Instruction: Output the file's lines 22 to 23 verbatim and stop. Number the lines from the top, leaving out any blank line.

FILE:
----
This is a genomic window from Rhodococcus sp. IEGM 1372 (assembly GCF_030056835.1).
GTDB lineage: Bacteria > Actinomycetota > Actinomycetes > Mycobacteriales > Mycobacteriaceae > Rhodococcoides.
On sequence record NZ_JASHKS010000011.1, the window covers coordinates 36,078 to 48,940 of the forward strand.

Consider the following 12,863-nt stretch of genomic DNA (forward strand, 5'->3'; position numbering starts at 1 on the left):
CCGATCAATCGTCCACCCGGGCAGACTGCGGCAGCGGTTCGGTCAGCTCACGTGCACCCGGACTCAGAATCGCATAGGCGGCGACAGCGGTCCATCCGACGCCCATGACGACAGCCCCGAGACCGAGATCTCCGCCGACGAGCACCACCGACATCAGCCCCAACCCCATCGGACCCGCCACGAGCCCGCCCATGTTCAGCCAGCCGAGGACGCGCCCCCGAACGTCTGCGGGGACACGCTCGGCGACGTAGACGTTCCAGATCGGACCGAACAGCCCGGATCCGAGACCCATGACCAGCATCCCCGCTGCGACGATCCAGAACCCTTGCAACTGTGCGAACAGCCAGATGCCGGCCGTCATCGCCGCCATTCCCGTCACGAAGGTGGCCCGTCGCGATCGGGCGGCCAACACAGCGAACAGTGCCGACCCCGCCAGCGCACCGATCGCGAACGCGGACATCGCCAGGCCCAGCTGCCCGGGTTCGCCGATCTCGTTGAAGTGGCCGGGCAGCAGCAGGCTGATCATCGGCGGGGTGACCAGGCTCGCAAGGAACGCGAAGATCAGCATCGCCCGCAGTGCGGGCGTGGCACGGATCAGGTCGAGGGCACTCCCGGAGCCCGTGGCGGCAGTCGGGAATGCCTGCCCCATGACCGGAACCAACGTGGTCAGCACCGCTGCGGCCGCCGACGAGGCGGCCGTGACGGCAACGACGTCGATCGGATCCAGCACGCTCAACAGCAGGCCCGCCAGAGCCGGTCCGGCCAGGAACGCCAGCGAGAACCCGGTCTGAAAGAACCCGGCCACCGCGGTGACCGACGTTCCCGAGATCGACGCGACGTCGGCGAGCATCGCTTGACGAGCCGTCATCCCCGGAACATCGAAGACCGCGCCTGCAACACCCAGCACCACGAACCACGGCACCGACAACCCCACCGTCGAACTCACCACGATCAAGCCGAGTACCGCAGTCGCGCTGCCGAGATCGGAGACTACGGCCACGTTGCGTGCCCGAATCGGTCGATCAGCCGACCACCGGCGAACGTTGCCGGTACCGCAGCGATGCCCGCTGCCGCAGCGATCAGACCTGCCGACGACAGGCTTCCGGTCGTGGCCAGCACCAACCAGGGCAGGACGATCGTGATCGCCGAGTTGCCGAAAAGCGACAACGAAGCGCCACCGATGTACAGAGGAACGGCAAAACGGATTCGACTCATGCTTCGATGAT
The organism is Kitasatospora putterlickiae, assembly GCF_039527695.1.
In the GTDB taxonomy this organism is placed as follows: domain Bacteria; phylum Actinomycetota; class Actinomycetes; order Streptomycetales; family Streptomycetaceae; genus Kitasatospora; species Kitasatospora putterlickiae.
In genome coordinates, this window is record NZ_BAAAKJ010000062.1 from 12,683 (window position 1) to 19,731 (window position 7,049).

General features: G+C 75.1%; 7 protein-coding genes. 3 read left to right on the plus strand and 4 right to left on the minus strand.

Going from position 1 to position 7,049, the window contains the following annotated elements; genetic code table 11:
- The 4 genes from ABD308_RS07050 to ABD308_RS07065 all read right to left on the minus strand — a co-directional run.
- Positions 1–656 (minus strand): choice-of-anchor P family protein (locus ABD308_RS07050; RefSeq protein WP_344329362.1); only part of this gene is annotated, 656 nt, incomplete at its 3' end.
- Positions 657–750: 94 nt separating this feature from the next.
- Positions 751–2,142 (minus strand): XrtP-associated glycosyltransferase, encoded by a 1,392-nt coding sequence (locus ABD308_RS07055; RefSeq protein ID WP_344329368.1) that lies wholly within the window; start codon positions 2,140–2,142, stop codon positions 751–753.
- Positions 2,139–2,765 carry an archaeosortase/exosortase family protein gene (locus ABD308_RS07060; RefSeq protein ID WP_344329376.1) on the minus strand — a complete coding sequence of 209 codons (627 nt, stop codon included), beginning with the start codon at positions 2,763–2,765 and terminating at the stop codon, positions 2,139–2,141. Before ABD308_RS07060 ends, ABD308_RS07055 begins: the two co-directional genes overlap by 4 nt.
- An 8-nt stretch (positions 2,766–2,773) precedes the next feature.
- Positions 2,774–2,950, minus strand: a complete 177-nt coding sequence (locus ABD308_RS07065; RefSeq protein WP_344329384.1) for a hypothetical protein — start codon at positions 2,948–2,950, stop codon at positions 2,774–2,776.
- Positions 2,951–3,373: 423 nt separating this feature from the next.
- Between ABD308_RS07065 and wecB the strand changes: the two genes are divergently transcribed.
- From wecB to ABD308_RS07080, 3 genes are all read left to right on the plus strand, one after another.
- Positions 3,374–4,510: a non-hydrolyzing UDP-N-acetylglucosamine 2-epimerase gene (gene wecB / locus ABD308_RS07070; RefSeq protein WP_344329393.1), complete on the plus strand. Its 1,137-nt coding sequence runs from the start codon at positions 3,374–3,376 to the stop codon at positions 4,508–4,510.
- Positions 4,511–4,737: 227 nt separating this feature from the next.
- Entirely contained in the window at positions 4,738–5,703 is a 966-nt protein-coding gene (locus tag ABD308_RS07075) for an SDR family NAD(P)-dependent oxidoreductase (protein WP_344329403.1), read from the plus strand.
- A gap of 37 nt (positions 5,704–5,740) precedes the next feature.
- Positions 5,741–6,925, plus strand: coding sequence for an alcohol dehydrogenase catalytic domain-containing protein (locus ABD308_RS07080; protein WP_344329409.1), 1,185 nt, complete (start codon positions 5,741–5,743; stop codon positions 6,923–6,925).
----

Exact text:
- Positions 4,511–4,737: 227 nt separating this feature from the next.
- Entirely contained in the window at positions 4,738–5,703 is a 966-nt protein-coding gene (locus tag ABD308_RS07075) for an SDR family NAD(P)-dependent oxidoreductase (protein WP_344329403.1), read from the plus strand.